First, they sat down at the computer and created a marketing plan for their tomatoes, centered around the fact that we have no idea how these plants will turn out:
After this critical phase in product development, we began creating the upside-down tomato planters. First, we crumbled styrofoam into small bits (it does not break down, so won't affect the plants, and lightens and aerates planting material) and added it to standard potting soil.
We then cut the bottoms off of several scavenged 2-liter soda bottles. We then poked several large holes in the bottom part and set it aside.
The plants were teased through the hole, leaves out, and the stem snugged in place with cotton wadding, and then the bottle filled with soil.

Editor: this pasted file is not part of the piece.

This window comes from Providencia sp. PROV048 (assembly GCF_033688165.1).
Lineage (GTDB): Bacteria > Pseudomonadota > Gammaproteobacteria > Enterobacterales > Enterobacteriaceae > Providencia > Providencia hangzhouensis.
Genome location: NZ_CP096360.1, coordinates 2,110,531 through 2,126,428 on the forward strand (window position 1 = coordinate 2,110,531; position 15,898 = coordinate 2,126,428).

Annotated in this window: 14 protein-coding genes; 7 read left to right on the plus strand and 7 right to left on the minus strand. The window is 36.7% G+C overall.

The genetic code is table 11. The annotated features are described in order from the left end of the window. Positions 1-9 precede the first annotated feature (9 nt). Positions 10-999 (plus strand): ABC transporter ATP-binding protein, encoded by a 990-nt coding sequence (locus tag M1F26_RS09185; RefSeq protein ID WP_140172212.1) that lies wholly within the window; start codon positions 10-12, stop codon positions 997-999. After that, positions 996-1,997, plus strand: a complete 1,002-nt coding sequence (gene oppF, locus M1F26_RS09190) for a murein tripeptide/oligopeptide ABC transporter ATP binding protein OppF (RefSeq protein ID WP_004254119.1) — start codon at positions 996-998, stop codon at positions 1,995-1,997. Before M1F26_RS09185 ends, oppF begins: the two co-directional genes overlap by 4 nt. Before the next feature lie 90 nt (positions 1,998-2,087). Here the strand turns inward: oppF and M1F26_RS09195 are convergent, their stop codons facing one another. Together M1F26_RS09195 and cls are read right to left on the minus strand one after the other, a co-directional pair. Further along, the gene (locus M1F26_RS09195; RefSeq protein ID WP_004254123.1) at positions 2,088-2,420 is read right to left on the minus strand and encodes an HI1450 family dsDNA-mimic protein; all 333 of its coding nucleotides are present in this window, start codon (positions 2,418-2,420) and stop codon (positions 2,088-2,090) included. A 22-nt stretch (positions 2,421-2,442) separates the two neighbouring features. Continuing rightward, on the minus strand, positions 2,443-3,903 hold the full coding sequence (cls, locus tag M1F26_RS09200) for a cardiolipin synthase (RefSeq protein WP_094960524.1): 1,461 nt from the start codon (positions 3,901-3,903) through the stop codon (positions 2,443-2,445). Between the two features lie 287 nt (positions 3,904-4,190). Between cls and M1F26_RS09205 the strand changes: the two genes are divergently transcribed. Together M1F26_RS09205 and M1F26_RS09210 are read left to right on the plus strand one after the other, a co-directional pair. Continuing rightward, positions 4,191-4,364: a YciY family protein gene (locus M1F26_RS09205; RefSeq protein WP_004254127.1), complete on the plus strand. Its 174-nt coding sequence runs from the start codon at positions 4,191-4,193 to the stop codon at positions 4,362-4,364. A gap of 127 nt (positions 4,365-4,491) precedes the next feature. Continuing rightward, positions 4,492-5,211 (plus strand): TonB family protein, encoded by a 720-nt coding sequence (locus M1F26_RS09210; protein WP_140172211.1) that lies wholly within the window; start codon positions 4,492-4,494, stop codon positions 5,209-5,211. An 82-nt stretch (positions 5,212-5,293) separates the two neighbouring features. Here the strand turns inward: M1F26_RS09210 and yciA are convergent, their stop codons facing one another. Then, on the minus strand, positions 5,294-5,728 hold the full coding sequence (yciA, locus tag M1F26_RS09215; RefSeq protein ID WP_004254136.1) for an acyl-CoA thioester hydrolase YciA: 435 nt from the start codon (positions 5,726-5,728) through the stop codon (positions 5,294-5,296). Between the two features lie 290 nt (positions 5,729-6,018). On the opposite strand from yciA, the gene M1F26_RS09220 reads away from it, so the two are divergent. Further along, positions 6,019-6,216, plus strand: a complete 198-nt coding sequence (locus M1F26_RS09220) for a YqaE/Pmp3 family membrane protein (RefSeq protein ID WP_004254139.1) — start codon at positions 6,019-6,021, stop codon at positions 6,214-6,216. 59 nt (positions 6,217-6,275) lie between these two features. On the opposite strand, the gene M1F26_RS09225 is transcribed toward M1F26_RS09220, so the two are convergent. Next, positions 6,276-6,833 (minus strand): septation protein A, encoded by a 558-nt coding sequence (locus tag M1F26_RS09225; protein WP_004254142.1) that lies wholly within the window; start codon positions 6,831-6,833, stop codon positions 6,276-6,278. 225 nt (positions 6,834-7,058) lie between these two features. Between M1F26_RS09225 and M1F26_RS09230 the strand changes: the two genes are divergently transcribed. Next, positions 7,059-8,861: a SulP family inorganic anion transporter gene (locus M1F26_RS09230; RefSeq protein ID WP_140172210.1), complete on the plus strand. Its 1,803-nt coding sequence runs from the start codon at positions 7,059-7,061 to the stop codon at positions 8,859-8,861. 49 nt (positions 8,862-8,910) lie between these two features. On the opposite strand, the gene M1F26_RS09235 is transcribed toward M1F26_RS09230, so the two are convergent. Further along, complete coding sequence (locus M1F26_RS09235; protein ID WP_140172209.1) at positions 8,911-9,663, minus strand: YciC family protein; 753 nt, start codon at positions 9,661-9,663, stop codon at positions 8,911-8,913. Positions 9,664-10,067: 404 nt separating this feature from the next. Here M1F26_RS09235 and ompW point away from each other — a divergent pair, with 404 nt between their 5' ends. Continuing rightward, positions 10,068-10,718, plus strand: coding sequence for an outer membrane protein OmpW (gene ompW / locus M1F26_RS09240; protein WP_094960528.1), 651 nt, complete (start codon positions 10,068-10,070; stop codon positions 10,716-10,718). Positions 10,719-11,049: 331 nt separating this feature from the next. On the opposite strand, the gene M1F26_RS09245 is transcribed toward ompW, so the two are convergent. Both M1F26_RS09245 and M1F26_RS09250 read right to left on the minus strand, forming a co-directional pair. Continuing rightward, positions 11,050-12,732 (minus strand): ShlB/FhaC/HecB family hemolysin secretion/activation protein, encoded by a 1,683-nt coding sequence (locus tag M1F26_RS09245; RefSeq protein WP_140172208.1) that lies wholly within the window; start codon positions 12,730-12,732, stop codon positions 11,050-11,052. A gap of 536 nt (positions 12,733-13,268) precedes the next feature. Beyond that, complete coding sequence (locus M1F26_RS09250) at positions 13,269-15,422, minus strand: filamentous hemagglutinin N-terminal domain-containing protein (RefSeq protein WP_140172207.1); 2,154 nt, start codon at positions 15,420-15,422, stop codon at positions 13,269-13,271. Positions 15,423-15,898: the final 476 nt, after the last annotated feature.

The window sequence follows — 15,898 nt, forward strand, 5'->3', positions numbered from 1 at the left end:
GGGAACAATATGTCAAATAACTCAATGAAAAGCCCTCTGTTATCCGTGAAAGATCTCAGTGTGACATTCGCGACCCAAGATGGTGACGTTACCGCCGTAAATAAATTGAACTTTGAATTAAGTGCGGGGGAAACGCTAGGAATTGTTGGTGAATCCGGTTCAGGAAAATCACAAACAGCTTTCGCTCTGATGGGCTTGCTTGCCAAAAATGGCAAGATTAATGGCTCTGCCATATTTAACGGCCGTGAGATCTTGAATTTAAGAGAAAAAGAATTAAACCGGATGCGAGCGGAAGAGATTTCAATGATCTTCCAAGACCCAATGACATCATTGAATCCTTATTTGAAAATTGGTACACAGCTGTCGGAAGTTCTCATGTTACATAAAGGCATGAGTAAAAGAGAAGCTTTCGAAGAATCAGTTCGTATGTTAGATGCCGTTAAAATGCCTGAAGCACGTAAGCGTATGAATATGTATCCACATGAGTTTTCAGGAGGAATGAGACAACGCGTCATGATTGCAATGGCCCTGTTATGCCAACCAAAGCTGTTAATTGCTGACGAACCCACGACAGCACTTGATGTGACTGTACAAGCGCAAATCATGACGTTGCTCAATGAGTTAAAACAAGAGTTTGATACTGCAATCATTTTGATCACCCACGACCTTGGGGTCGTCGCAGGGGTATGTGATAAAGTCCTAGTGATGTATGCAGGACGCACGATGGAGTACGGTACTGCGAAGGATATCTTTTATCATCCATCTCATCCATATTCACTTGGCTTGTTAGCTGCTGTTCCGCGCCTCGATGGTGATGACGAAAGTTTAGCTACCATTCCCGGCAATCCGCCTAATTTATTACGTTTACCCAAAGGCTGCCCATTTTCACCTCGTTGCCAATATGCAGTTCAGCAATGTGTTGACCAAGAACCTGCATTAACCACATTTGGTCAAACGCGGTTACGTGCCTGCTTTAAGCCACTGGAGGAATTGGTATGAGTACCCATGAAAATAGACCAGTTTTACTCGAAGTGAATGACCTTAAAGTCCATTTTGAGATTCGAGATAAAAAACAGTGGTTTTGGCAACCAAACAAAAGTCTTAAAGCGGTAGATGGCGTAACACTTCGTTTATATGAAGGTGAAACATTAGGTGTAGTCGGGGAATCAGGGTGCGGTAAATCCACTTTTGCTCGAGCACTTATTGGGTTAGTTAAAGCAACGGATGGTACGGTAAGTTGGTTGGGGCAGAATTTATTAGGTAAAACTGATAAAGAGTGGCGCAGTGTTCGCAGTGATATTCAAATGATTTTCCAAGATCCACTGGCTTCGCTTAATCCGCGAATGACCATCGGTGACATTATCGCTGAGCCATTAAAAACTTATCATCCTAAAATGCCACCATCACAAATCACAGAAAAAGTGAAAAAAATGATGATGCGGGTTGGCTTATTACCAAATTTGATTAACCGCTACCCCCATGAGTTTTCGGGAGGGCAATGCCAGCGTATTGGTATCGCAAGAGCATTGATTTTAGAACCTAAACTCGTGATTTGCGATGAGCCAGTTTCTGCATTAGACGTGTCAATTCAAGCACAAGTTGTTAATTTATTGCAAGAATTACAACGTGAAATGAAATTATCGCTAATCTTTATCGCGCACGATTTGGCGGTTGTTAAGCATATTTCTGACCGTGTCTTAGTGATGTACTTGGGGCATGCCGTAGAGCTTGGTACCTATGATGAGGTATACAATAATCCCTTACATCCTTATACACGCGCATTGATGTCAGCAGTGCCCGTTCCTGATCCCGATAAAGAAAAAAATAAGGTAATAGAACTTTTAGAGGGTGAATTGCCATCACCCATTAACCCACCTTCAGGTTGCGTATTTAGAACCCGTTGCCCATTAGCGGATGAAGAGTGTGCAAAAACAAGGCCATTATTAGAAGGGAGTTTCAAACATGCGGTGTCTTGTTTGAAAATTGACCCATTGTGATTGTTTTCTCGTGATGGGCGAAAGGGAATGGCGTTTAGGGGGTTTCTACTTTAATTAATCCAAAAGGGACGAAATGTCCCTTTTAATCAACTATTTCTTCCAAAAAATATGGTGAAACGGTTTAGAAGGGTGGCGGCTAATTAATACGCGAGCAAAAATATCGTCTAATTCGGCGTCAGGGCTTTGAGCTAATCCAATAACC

After watering the soil and topping it off, we inverted the perforated bottle bottom and duct-taped the seam together - in this way, there's a water reservoir to allow water to drip in slowly, and to help keep the plant from drying out.
We then poked three holes through the duct-taped edge, and poked heavy string through, creating our hanger (it helps to set your tomato plant over a duct-tape roll so the plant doesn't get squished during this process.)
Afterwards, the marketing plan was stuck on the outside of the bottle on printed mailing labels, and Sparky and Meep started to sell! We have a few left - if you live in the Chicago area and want one, you can reach me by commenting on this post.